With recent dismantling moves by Viacom and Liberty Media, TV executives seemingly want to roll back media companies to an era where, as independent TV companies, it could offer the public fresh programming and investors a big upside. That would be a lot of spin, since big companies are still lumbering enterprises. The good news is that -- as collateral damage - separating media assets within a company would kill once and for all that quaint media conglomerate term: synergy.
It didn't take much to revive TiVo's stock; all it needed to do was make a deal with the biggest cable company in the country. This puts TiVo back in the game, but it still needs to score some runs. Comcast's decision to carry TiVo's service helped rocket the stock up 75 percent yesterday, and suddenly revived the ailing digital video recording service fortunes. The good news is that TiVo can make similar deals with other cable networks - touting that if the biggest cable network gives you the thumbs up, smaller companies should follow.
TV programmers should not be rejoicing that a federal agency decision will let kids be spoon-fed food advertising that will continue to make them fat. The Federal Trade Commission said it won't ban or limit junk-food advertising to children, but it wants the industry to set new guidelines to promote healthy eating. In a Reuters story, Dan Jaffe, executive vice president for the Association of National Advertisers, said the advertising industry already has a self-regulatory system in place since 1974. This system works as well as putting Diet Coke in school cafeteria vending machines.
What do syndication's "The Jane Pauley Show" and Spike TV's World Wrestling Entertainment have in common? These two long-time TV brands not only wrestled with low ratings and weak advertising, but stayed at the party too long. TV programmers seemingly make later decisions on the fates of programs - even later for those shows with proven value based on earlier success. With too much riding on shows, talent, producers, history, and, yes, money, it's hard to ask for much less.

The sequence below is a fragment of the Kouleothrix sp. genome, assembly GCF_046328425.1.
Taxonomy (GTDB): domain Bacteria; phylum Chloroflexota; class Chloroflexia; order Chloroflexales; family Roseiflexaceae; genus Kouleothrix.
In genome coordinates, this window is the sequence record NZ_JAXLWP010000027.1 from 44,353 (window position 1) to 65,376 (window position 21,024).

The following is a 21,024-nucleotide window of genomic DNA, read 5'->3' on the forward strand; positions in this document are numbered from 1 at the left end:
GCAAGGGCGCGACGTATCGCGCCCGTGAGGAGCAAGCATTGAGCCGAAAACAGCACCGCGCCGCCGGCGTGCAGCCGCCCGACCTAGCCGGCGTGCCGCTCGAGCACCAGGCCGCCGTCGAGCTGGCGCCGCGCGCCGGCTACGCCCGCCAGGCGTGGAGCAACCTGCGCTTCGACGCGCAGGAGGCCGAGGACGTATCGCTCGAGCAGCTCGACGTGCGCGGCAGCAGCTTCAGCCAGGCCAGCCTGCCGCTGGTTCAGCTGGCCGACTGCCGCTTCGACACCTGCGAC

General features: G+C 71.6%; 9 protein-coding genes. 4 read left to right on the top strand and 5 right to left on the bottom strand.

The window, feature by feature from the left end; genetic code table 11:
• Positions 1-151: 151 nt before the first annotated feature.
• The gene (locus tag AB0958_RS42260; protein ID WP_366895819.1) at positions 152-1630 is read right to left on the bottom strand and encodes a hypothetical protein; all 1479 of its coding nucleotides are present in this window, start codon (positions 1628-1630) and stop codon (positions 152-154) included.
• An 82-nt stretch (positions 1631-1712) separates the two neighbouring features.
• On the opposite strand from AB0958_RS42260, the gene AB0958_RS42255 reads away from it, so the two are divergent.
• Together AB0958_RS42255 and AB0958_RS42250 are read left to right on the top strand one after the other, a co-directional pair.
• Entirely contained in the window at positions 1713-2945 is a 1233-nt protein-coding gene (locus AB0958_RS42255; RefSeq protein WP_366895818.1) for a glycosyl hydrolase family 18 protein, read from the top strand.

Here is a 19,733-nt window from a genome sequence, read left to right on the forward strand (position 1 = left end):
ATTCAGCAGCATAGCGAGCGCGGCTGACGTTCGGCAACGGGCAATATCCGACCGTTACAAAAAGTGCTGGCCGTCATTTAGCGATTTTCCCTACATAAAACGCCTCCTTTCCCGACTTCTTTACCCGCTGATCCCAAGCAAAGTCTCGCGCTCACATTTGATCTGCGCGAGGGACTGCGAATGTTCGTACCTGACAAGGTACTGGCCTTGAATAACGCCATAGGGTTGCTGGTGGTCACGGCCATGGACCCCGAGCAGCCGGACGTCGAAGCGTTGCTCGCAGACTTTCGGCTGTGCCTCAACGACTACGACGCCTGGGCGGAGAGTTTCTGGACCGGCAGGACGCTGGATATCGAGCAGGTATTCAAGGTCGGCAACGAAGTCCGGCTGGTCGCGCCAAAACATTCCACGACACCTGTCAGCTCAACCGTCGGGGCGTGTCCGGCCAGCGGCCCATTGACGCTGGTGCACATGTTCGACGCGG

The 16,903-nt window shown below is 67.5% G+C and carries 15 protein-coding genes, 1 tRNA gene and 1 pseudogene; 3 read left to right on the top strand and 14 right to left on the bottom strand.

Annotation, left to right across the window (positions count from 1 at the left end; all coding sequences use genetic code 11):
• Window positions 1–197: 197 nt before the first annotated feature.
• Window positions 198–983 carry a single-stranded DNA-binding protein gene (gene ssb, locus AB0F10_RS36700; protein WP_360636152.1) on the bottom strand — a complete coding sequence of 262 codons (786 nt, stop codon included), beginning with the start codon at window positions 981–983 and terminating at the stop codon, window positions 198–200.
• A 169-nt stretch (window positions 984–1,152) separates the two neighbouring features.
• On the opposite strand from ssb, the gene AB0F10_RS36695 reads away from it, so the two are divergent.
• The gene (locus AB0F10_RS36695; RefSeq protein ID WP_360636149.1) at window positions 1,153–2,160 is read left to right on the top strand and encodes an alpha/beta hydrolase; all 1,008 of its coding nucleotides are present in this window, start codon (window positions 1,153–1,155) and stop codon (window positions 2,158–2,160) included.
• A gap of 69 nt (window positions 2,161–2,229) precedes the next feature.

Wasn't it a couple of years ago media agency executives said syndication was dead? Apparently no one checked the gravesite to make sure this TV business was in the box. Perhaps the best-kept secret is that syndication is thriving. At yesterday's Syndicated Network Television Association conference in New York, Mitch Burg, the trade group's President and CEO, touted mighty fine industry numbers.
Just as more product integration is creeping on airwaves these days, commercial-free TV shows are also getting a day in the sun. Is this an easy way out for networks or just good business? Perhaps both. USA Network is the latest in this area, doing the documentary "Ring of Fire: The Emile Griffith Story" without commercial interruptions. Saab Cars USA is the presenting sponsor and will get a 70-second spot in the beginning of the show and another commercial at the end.
Any boxing metaphor for the weak debut for Mark Burnett Productions' "The Contender" might include some low blows. TV Watch will try to refrain - holding our punches until the last possible, tempting second. Like other TV producers who went before him with a seemingly can't-miss aura, Burnett's latest reality adventure -- about the lives behind boxers -- lost. Good drama, good reviews, but so far, mediocre ratings. This show is probably not for a broadcasting network audience, but a niche pay-for-cable audience.
We've heard the same song and dance at Sony for over a decade -- the company will merge content and technology in special new consumer products. The tune has fallen on deaf ears. For years, Sony had the industry lead with Walkmans, consumer-cool television sets, and other devices. But somehow it allowed Apple Computer - of all companies, which wasn't strong in content -- to steal its thunder with hip technology, cool packaging, and music content.
Branded entertainment's young legacy, as a still growing marketing tool, has never really been about increased sales results, millions of Internet hits, or loud product buzz. The one thing it has been about, is ownership. Now Mark Burnett Productions, the major proponent of branded entertainment, is suing the young upstart branded entertainment agency Madison Road Entertainment. Burnett claims Madison Road has been selling something it shouldn't - as well as acting as the exclusive representative of some of Mark Burnett's shows, such as "The Apprentice," a show Madison Road worked deals for marketers such as Procter & Gamble and …
Perhaps it's time for Charles Dolan to leave bad enough alone. The chairman of Cablevision Systems Corp. wants to keep going with the high-definition satellite programming service, Voom, a service that virtually all business analysts have said is a drain on the company's financial resources, not to mention redundant because many other competitors are in the field. Most of all, the problem with Voom is that Cablevision has agreed to the service's satellite and some programming contracts to EchoStar Communications.